“No soup for you!”

It’s a line that actor Larry Thomas has uttered thousands of times — most famously, of course, during the Seinfeld episode in which he guest starred as the Soup Nazi. But also to the countless fans who recognize him on the street, and for the hundreds of Cameo requests he’s completed. “They’d probably demand a refund if I didn’t say it,” he jokes. 

But despite the fact that he’s been mock-denying people a bowl of soup for more than 25 years, Thomas himself is actually a pretty generous guy — especially when it comes to the subject of soup. To prove it, he was more than happy to provide us with his favorite fall soups. He even went a step further and shared a few recipes from his memoir/cookbook, Confessions of a Soup Nazi: An Adventure in Acting and Cooking

While he might be known for saying “No soup for you,” for once, Thomas would instead like to say, “Soup for you” — even if it definitely isn’t as catchy.

Larry Thomas, sans mustache. Unfortunately, his Cameo requests plummet whenever he shaves it.

First thing first: Do you know how to make your own soup?

Oh yeah. I grew up cooking. My dad was a cook. He took off when I was a little kid, but he inspired me to be a good cook. My mom had to be a single working businesswoman and never really learned to cook; so I just grew up cooking and had a knack for it. And since I’d played the Soup Nazi, I had friends telling me I should write a cookbook. I never really wrote anything down or measured anything, I just cooked stuff. But finally, they talked me into it, and I wrote a book about my life as an actor, which was also a cookbook and a number of the recipes are for soups. My favorite review I ever saw for the book is, “The stories are so-so, but the recipes are great.”

What’s your favorite kind of soup?

I’d say white clam chowder. From the time I was a kid growing up on the East Coast, it was always my favorite soup. When I was a teenager, I was washing dishes at a place here in Los Angeles called The Chili Place, and all the guy made was chili and clam chowder. His clam chowder was really good, and I remember asking him for his recipe. He pulled out a gigantic can of Smart & Final Clam Chowder and a can of clams. He told me, “I just add extra clams.” So when I developed my own recipe, I doubled up the amount of clams anyone else would use.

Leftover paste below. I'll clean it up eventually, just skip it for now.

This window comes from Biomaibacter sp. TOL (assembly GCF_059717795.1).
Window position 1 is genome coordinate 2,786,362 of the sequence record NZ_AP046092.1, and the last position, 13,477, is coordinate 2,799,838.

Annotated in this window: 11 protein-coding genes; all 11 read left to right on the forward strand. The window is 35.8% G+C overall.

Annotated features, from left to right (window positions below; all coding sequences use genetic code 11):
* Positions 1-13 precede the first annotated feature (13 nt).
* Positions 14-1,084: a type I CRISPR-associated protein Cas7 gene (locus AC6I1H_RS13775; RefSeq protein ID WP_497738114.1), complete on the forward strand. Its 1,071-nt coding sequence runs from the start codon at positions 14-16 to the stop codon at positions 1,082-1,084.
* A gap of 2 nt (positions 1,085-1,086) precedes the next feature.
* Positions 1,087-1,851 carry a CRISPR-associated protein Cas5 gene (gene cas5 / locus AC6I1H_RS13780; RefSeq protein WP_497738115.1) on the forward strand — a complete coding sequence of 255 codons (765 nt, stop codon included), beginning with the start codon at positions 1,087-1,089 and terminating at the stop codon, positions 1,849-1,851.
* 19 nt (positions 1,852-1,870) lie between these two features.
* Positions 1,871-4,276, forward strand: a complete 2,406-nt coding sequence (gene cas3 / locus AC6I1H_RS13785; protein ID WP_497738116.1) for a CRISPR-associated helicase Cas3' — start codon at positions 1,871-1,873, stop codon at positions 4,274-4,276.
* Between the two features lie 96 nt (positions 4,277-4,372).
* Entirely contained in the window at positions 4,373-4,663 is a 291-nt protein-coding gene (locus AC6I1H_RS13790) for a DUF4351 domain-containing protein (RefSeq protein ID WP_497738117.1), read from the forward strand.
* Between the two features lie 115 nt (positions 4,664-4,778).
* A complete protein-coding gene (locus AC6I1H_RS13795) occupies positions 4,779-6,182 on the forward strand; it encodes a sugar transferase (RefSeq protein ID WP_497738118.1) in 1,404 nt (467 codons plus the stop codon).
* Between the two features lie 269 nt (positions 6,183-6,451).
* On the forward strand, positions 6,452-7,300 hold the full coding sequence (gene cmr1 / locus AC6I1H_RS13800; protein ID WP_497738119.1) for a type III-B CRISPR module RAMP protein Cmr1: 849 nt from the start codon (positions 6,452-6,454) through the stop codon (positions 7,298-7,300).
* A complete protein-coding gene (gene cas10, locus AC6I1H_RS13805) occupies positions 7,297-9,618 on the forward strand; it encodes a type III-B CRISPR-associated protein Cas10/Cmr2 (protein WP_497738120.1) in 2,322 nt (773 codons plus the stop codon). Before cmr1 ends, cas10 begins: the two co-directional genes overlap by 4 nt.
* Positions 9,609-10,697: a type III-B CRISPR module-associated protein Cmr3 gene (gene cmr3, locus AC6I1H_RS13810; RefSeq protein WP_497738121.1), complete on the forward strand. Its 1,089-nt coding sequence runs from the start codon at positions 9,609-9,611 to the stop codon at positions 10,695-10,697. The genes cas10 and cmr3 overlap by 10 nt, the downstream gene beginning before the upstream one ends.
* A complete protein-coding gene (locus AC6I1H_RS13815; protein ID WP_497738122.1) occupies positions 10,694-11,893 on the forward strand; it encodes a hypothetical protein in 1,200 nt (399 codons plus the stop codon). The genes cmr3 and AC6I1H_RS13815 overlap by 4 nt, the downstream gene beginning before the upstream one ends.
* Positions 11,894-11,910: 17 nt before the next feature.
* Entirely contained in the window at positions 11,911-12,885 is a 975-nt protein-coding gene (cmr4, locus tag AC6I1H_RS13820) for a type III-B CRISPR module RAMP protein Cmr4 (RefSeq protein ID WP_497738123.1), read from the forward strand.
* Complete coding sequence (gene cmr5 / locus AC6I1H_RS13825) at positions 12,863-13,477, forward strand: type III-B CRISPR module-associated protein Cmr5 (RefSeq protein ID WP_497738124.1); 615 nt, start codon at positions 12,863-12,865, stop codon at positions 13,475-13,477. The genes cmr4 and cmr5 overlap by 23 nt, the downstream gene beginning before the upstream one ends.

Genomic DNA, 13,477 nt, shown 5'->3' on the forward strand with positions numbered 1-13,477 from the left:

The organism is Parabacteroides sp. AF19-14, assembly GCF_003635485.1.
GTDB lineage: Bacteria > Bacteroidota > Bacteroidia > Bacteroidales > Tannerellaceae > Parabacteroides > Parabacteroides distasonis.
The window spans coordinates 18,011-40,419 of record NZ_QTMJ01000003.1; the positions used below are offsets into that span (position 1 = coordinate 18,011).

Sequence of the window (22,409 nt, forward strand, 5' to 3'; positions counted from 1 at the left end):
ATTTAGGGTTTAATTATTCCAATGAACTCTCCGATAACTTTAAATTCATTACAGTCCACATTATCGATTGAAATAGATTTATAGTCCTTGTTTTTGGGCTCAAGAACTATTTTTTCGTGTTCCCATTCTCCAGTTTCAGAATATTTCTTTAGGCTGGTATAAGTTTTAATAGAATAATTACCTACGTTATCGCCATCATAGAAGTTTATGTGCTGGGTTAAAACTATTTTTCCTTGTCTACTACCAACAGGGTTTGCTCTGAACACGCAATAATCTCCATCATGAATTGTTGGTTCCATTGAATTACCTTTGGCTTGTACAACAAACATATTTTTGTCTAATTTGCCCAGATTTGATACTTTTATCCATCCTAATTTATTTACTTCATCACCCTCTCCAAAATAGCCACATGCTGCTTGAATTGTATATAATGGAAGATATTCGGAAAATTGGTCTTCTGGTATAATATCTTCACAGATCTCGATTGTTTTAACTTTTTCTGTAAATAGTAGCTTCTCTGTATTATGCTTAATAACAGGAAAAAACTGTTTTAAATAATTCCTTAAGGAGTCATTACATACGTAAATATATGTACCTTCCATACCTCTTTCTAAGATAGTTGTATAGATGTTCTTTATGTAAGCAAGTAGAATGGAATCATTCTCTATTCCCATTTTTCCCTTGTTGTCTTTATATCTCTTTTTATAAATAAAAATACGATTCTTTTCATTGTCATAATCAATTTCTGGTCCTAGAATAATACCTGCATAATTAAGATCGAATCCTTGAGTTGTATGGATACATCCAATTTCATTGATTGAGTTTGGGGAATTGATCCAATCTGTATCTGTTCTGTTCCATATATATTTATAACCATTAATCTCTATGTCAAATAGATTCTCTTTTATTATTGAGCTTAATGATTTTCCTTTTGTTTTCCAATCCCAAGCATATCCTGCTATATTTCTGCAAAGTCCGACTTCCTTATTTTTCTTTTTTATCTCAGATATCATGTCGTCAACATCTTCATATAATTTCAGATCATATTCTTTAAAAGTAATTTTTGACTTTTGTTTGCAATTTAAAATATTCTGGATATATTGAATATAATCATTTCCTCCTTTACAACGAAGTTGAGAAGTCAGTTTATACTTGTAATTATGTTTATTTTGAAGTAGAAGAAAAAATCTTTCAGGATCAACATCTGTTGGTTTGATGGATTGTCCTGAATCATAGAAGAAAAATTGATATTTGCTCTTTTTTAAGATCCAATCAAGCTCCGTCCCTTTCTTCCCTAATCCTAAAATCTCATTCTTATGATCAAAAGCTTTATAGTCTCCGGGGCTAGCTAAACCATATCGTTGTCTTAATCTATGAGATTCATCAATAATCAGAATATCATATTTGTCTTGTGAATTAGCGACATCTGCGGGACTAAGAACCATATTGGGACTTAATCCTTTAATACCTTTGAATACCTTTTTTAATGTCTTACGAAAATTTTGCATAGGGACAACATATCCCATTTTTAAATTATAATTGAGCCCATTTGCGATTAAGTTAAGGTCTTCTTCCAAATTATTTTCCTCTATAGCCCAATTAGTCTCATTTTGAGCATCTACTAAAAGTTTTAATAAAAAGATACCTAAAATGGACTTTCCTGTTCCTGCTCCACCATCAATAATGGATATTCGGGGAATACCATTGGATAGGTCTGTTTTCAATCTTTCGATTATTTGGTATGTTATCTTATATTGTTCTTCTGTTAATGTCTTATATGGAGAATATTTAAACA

Thomas’ recipe for clam chowder

Did you have a favorite soup that your mom or grandmother or someone in your family made?

My favorite family soup growing up was the chicken noodle soup my grandmother used to make around Jewish holidays. She made her own kreplach . She’d roll the heck out the dough until it was paper thin, and then she’d put ground brisket, onion and spices in it. I absolutely loved it, but I wasn’t allowed to eat it until it went into the soup. So I’d sneak a few into my pockets, and go to my room and eat them.

What’s your least favorite soup?

Mushroom soup. It tastes a little like dirt. 

In that case, how do you feel about tomato soup?

I’d never say that tomato soup is one of my favorites; it’s usually pretty boring. However, I once judged a soup contest, and this Filipino woman made a soup called sop tomat jawa, which was a spicy tomato soup with sausage in it. I named it the best soup of the competition.

What about French onion?

I like French onion! That’s a great soup. I don’t have a recipe myself, but whenever I see it on a menu, I get it.

How about mulligatawny?

That’s the one people remember the most from Seinfeld, so I had to learn how to make it. Fortunately, I love it. It’s sweet and savory. My version has golden raisins, Granny Smith apples, curry, chicken and turnips. It’s really, really good.

Thomas’ mulligatawny soup recipe

What’s better with soup — bread or crackers?

Crackers. On the other hand, I went to theater school in San Francisco one summer and fell madly in love with the clam chowder they’d serve in a bread bowl on the Fisherman’s Wharf. So I generally prefer crackers, but when it comes to sourdough bread bowls, it’s definitely bread.

Lastly, please settle this online debate: Is cereal soup?

Is cereal soup? I’ve never heard that before. I guess, in a way, it is — it’s like cold milk soup. I’ll say “yes” cereal is soup.

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